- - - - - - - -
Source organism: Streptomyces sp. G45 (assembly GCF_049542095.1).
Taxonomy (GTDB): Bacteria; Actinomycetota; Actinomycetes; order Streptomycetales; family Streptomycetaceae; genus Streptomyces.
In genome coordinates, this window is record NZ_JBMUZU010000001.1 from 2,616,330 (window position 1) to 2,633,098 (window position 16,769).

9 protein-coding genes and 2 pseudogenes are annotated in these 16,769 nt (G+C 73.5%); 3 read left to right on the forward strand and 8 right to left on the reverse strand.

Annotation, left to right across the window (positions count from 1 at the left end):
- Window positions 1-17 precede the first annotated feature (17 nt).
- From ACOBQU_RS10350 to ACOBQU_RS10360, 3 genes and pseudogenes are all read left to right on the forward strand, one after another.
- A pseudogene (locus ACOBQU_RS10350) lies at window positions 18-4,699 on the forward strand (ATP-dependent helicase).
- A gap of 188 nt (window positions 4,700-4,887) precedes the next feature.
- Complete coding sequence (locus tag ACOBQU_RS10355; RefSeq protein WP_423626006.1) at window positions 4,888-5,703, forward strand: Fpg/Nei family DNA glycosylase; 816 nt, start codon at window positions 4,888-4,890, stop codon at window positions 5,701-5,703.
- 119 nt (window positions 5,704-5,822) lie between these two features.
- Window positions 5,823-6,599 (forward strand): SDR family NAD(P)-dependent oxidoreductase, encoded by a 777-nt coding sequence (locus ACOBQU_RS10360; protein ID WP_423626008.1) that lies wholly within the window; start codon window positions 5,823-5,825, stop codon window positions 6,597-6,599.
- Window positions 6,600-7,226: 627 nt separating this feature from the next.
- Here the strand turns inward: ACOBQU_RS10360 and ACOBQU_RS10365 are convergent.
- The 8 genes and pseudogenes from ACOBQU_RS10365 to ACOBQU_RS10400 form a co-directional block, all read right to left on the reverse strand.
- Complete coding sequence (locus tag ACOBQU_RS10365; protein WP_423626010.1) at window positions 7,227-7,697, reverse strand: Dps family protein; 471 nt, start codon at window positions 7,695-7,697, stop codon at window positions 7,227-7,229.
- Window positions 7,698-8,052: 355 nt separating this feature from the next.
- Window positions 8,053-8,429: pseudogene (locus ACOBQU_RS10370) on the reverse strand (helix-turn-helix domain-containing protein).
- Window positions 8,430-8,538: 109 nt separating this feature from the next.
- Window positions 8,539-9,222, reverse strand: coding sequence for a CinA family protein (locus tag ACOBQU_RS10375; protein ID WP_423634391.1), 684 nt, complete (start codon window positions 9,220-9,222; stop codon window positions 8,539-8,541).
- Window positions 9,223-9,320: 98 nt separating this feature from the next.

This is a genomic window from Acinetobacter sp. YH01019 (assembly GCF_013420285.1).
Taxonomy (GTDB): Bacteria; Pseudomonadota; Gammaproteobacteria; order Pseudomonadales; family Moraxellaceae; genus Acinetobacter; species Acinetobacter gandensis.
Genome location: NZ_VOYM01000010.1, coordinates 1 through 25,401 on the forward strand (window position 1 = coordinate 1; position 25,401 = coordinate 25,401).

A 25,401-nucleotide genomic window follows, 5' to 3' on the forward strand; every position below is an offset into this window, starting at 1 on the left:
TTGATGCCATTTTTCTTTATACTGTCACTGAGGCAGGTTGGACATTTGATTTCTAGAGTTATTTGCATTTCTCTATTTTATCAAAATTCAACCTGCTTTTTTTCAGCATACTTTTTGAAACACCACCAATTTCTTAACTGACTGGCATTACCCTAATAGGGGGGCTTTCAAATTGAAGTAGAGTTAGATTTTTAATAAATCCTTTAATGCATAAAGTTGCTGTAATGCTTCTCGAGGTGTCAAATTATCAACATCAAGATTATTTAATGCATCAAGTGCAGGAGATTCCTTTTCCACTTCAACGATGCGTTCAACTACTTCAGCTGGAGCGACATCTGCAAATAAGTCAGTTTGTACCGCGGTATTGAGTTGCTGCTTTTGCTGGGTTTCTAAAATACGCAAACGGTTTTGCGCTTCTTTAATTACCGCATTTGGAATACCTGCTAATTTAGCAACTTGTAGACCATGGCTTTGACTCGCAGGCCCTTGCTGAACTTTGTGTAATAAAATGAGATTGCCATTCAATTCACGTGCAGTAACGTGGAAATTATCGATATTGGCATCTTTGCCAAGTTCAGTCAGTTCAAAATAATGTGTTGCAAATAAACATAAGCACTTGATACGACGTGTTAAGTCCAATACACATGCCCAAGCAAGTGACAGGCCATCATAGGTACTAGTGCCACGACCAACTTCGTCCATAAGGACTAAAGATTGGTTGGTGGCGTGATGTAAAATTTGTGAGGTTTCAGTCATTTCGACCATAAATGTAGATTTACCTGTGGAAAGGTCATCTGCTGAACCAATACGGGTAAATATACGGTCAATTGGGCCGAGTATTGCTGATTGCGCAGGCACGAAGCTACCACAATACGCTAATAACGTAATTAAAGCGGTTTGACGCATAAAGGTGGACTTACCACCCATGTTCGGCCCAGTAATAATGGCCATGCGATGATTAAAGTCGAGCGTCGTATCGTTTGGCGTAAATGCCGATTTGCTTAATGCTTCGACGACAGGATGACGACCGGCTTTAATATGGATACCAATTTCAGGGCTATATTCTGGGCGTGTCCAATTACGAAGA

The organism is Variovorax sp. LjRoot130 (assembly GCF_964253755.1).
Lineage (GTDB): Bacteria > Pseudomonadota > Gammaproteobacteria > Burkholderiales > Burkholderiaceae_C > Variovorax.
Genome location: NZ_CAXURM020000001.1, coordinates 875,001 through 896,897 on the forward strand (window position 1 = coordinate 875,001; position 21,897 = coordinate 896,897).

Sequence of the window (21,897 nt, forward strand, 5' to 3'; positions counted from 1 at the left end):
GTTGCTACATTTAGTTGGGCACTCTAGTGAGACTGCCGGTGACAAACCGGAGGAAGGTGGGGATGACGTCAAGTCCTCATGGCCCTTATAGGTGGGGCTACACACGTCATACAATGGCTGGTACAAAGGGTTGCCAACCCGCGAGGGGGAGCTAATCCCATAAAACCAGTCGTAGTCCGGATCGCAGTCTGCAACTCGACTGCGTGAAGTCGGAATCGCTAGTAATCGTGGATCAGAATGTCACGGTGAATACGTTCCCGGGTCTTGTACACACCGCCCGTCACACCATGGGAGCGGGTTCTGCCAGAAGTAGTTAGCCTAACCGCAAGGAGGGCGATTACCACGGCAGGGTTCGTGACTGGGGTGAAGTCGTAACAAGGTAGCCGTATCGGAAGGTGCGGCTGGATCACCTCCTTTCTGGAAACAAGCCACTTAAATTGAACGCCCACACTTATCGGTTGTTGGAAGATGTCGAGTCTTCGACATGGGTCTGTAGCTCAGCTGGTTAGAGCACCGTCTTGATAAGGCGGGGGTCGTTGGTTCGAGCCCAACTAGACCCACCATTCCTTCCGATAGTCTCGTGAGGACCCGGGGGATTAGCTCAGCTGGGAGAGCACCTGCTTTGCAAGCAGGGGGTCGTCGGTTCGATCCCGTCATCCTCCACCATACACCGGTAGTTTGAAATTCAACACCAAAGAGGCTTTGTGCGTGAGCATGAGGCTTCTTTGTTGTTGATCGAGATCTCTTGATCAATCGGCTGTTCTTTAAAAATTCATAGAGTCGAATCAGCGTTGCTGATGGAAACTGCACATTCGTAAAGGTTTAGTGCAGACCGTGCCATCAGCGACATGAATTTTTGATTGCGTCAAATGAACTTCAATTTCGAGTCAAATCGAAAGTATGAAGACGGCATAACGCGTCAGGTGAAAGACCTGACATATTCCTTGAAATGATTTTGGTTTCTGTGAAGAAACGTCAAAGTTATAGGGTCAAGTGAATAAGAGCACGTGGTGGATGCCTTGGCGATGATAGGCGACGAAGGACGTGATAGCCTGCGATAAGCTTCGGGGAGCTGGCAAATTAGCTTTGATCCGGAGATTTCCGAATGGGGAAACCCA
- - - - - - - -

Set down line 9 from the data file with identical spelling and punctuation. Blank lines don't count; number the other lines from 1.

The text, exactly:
- A gap of 188 nt (window positions 4,700-4,887) precedes the next feature.